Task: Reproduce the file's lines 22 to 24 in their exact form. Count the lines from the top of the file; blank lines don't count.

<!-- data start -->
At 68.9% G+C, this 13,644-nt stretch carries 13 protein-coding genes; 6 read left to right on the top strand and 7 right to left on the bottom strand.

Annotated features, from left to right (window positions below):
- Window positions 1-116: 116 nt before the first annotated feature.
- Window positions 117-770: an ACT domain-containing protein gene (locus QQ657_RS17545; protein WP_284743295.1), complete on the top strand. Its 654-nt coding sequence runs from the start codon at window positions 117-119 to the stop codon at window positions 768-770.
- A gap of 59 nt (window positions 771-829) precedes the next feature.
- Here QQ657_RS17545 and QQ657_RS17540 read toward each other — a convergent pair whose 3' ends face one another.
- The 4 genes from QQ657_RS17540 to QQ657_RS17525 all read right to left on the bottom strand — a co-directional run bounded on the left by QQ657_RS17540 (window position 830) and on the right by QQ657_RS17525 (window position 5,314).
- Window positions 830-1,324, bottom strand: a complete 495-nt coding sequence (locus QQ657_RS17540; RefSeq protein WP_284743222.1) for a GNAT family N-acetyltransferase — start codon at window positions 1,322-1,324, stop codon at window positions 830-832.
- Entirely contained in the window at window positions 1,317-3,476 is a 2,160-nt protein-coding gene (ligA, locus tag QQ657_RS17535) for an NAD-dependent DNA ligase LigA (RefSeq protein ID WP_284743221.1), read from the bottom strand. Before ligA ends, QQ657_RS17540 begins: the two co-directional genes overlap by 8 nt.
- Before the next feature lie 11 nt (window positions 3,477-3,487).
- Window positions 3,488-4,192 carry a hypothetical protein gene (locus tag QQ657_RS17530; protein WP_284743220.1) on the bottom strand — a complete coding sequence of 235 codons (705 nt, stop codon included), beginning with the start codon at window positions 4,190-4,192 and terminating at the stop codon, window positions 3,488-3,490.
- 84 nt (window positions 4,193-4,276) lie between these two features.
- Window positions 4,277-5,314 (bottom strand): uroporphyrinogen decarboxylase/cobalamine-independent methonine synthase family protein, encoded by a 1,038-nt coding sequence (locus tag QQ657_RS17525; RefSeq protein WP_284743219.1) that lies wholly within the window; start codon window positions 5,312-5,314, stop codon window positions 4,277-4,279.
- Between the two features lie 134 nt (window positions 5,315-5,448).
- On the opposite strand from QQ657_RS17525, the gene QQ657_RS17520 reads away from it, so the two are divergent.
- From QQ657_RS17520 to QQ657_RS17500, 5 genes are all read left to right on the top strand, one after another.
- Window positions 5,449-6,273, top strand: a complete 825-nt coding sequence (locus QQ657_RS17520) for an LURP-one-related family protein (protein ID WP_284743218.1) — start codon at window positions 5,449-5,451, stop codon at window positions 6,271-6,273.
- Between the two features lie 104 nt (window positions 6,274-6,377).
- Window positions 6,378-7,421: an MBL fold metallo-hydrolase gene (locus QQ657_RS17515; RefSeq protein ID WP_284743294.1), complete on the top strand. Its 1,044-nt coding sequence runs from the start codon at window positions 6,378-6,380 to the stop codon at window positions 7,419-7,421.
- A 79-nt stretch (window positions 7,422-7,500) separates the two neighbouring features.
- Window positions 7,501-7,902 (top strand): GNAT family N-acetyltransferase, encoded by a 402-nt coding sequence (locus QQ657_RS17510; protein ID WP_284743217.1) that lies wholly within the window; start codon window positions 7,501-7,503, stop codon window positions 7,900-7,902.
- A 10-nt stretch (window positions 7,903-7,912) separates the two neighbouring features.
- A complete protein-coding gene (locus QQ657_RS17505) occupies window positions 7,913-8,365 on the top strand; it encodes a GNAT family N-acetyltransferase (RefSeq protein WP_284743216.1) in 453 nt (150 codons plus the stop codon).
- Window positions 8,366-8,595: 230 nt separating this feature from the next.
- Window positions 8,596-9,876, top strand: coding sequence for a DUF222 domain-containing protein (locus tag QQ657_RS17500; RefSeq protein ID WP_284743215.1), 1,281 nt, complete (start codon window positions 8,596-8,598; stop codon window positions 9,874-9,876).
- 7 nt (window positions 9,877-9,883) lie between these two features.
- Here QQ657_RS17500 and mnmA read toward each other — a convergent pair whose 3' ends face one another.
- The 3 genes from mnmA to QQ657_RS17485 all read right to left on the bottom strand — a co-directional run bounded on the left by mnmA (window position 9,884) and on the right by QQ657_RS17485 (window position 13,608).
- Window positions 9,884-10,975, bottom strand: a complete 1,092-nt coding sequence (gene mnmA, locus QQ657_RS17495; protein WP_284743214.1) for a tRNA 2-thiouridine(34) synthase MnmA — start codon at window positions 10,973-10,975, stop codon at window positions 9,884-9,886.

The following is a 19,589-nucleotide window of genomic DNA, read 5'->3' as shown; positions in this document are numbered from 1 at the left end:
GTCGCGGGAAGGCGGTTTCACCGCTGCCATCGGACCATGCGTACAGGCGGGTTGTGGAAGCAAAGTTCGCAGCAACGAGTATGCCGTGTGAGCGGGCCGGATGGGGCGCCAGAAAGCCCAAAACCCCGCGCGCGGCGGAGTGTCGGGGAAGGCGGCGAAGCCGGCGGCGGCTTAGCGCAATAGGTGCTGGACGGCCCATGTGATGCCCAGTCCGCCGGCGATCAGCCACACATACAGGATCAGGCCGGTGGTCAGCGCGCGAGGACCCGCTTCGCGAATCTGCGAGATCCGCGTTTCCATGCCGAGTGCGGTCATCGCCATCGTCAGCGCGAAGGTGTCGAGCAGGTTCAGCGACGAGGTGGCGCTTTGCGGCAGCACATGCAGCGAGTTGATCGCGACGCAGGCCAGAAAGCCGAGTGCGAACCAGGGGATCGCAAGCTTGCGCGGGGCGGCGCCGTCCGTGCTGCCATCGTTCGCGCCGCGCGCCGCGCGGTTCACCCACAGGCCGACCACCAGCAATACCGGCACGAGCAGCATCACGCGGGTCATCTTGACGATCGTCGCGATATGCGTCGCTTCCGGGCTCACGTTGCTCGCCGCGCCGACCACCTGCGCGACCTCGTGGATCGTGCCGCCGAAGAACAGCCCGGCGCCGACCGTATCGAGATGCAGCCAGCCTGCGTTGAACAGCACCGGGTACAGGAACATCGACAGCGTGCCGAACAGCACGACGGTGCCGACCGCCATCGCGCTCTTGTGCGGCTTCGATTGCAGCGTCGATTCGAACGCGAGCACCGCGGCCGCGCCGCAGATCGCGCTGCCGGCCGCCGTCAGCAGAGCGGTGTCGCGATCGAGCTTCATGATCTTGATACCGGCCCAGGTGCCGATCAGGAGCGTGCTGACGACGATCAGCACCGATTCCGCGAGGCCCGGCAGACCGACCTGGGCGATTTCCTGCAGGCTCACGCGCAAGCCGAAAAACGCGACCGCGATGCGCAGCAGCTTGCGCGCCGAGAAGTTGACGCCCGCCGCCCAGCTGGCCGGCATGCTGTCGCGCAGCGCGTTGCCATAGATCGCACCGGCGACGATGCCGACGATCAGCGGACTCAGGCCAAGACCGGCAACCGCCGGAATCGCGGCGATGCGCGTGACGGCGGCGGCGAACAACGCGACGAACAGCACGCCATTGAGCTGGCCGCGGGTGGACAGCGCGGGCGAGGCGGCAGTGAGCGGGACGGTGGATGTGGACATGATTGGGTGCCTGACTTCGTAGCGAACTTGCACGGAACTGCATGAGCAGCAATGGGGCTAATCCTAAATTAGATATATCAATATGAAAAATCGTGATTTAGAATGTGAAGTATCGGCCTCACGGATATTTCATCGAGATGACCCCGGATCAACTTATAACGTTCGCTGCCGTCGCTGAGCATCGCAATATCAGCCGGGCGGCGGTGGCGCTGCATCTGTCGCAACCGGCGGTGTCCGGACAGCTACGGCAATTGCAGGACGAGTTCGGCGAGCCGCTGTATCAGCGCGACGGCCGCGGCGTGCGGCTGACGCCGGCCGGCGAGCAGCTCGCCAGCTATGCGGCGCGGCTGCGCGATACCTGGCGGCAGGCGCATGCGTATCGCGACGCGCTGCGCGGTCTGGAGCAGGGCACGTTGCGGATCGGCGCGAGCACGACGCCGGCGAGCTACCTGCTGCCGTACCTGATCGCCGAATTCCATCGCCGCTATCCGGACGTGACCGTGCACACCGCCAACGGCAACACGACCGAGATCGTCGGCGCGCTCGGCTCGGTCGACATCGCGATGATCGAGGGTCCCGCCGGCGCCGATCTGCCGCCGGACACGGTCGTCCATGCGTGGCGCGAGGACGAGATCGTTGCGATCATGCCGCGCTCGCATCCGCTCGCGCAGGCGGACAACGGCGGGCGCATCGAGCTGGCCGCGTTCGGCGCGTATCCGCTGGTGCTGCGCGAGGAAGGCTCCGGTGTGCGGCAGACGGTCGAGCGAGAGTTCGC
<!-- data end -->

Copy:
- A 10-nt stretch (window positions 7,903-7,912) separates the two neighbouring features.
- A complete protein-coding gene (locus QQ657_RS17505) occupies window positions 7,913-8,365 on the top strand; it encodes a GNAT family N-acetyltransferase (RefSeq protein WP_284743216.1) in 453 nt (150 codons plus the stop codon).
- Window positions 8,366-8,595: 230 nt separating this feature from the next.